Anyway, the yeeha-factor is that I did in fact find pointers to Bhatia, and he is in the process of re-releasing Interstellar Suite! And has put up some audio samples on his site in the meantime. Oh yeah!!!

posted by Strata Chalup 2/24/2001 05:47:16 PM

All Your Candy Are Belong To Us

Lemmings love cliff-diving, what? What's your problem?

posted by Strata Chalup 2/24/2001 04:32:33 PM

Here's a Chicago Trib story on online comics , which illustrates how deeply under a rock I've been living for the last few years. S'okay. I've got a nice list of things to spend free time on when I eventually have lots of it, and this article gives some nice starting points. BTW, I also highly recommend the Comics Worth Reading site by Johanna Draper Carlson.

I used to follow Sandman, HellRaiser, Books of Magic, etc when I lived in a group house where one or more roommates kept up with them. At some point I just got disgusted with the overall dark tone and level of lossage of the storylines. Getting interested in or attached to some character just wasn't worthwhile, since they were likely to be killed off, mutilated, or whatever.

In addition, there was an excess amount of just the sort of incidental character violence that Douglas Adams satirized with his falling whale in HitchHiker's Guide. Interesting folks wander into the scene and are subjected to horrendous torments by the villain of the moment, with a lot of stuff that is just too gratuitous to even be relevant to the plot in a vague sense. What I miss is the stuff I used to follow in the 80's, like Mancuso's "Fish Police", Gallacci's "Albedo Anthropomorphics" (especially Erma Felna, which I followed because of the *plot*, unlike some confused male acquaintances), "Sam and Max, Freelance Police", and of course Donna Barr's classic works on Stinz and on Pfirsch, the Desert Peach.

These days, the only comic titles I follow with anything like "regularity" are Usagi Yojimbo and Bone. And my "following" tends to be merely remembering that they exist every few months and checking for another bound anthology. I got rid of all my comics when my husband and I moved in together, and now wish I'd kept some of them around. Maybe I'm just a stupid, stupid rat creature at heart. :-)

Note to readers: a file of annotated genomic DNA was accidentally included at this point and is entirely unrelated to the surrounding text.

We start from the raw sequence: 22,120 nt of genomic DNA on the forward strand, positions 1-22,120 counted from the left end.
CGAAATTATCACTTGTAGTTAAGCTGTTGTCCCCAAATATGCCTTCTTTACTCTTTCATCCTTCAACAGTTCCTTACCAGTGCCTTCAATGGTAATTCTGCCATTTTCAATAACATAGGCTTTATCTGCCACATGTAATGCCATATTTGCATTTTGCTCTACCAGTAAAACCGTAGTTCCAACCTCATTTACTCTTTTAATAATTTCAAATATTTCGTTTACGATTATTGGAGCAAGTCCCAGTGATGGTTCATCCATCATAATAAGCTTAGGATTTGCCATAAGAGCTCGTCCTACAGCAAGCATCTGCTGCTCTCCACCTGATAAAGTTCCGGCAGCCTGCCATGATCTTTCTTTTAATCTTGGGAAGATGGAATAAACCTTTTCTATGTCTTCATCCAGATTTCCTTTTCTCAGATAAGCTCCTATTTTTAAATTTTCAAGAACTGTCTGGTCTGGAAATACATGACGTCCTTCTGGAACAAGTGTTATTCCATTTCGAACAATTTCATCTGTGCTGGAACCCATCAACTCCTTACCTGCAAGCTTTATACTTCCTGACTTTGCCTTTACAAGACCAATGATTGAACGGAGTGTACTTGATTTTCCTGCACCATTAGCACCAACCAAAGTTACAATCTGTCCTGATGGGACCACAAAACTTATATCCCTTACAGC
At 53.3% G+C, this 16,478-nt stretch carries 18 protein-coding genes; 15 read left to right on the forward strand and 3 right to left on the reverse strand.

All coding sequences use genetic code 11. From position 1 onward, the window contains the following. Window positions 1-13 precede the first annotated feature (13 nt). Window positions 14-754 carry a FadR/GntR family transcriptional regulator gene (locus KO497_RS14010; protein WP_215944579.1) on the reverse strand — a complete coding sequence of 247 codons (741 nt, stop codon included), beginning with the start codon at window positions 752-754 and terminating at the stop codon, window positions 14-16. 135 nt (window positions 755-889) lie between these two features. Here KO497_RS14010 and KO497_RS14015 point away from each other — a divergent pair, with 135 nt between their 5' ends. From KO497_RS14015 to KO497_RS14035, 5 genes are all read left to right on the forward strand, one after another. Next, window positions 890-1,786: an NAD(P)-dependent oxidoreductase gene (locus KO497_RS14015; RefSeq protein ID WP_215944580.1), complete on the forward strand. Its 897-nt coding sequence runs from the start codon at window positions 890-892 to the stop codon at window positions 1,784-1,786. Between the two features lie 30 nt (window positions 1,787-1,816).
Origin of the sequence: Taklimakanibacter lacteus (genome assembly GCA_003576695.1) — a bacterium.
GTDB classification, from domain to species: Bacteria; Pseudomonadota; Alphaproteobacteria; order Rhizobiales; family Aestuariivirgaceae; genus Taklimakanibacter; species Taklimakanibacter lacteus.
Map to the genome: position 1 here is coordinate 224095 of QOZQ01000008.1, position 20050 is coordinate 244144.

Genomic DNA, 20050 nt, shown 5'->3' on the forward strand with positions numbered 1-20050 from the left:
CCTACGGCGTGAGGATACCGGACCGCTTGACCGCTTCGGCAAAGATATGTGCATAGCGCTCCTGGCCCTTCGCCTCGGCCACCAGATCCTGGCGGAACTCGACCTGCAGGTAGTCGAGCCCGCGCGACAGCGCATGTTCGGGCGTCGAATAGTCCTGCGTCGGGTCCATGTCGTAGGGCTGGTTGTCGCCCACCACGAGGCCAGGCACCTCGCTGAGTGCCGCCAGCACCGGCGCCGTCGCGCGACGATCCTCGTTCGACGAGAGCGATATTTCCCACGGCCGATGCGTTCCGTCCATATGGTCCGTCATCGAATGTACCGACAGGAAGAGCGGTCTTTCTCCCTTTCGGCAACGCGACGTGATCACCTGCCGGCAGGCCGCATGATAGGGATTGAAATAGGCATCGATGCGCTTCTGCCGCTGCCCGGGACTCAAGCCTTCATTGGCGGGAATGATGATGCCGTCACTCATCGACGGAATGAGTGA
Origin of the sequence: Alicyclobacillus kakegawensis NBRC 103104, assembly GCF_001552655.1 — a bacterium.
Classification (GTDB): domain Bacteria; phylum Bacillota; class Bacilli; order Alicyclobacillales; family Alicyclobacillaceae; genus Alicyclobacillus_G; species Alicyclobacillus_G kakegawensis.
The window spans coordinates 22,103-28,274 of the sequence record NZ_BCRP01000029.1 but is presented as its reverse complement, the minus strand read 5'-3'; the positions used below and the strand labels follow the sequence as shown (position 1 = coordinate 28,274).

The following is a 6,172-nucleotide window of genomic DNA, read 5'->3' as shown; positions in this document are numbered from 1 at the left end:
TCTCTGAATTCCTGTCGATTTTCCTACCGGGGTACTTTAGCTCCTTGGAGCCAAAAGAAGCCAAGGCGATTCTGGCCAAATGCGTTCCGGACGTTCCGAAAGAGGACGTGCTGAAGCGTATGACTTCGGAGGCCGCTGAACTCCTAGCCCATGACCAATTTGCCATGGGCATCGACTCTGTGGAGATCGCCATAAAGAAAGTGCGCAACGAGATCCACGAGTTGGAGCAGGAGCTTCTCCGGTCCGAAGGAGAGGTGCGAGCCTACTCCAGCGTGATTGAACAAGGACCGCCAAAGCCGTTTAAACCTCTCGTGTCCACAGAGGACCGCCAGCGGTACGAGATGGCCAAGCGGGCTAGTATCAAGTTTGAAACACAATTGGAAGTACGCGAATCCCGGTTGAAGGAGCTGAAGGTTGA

Which reminds me-- it's not got the cachet of being "on the way to destruction", but there's an entertaining Winnie-the-Pooh personality test on the UK Disney site, which has been making the rounds. To no one's surprise, I am a "Rabbit", which makes sense, being born in a Year of the Rabbit. But what we really need to create is a Bone personality test! Bone, Smiley, Phoney, Gramma Ben, the quiche-loving rat creature, Ted Bug, etc. Lots to choose from there. If you see this, and make one, drop me the URL, si vous plait? Merci!

posted by Strata Chalup 2/24/2001 02:14:28 PM

Friday, February 16, 2001

Re: Transcription of Larry's talk (wherein he lays the foundation for Perl 6)

"The third thing I noticed is that I want to start reminiscing about my youth. Old people really only have three things to say: how good it was back then, how bad it is now, and (if you're lucky) how much worse it will be in the future."

OK, thanks to Larry Wall, I now know the name of the malady I have been experiencing more and more acutely over the past 8 months. It is called "getting old".

No, I'm serious. I am more resistant to new things, in an "I've seen this kind of thing before, I know better" way. I have been posting things to mailing lists without thinking about them first (yeah, but I didn't always do that, unlike many). I've been resentful when confronted with things in which I should instead be interested.

It took almost 38 years to get here, so I can't fix it immediately. The first step to solving a problem is admitting it's a problem. Sure, I can't turn back the clock, but there's a difference between physiological aging and attitudinal aging. It's more clear than ever that I need some time off, and a different approach to things.

I've tried living my life "the adult way"-- which really seems to have meant "the grownup way". I said years ago in my barely-20's that I was looking forward to becoming an adult, but never wanted to become a grownup. Now here I am acting like one. Ugh. I quit!!! I sincerely hope that I've learned enough useful material in my life so far that I can be more irreverent, spontaneous, and fun-experiencing without screwing up my life. If not, well, things may get interesting in unpleasant as well as pleasant ways. We shall see.

posted by Strata Chalup 2/16/2001 12:27:35 PM

Monday, January 15, 2001

Once again, Phil Agre comes out and says, far more eloquently than I could, some things I've been thinking lately and takes them a few steps further:

The need for a new culture.
--Phil Agre, excerpted from RRE News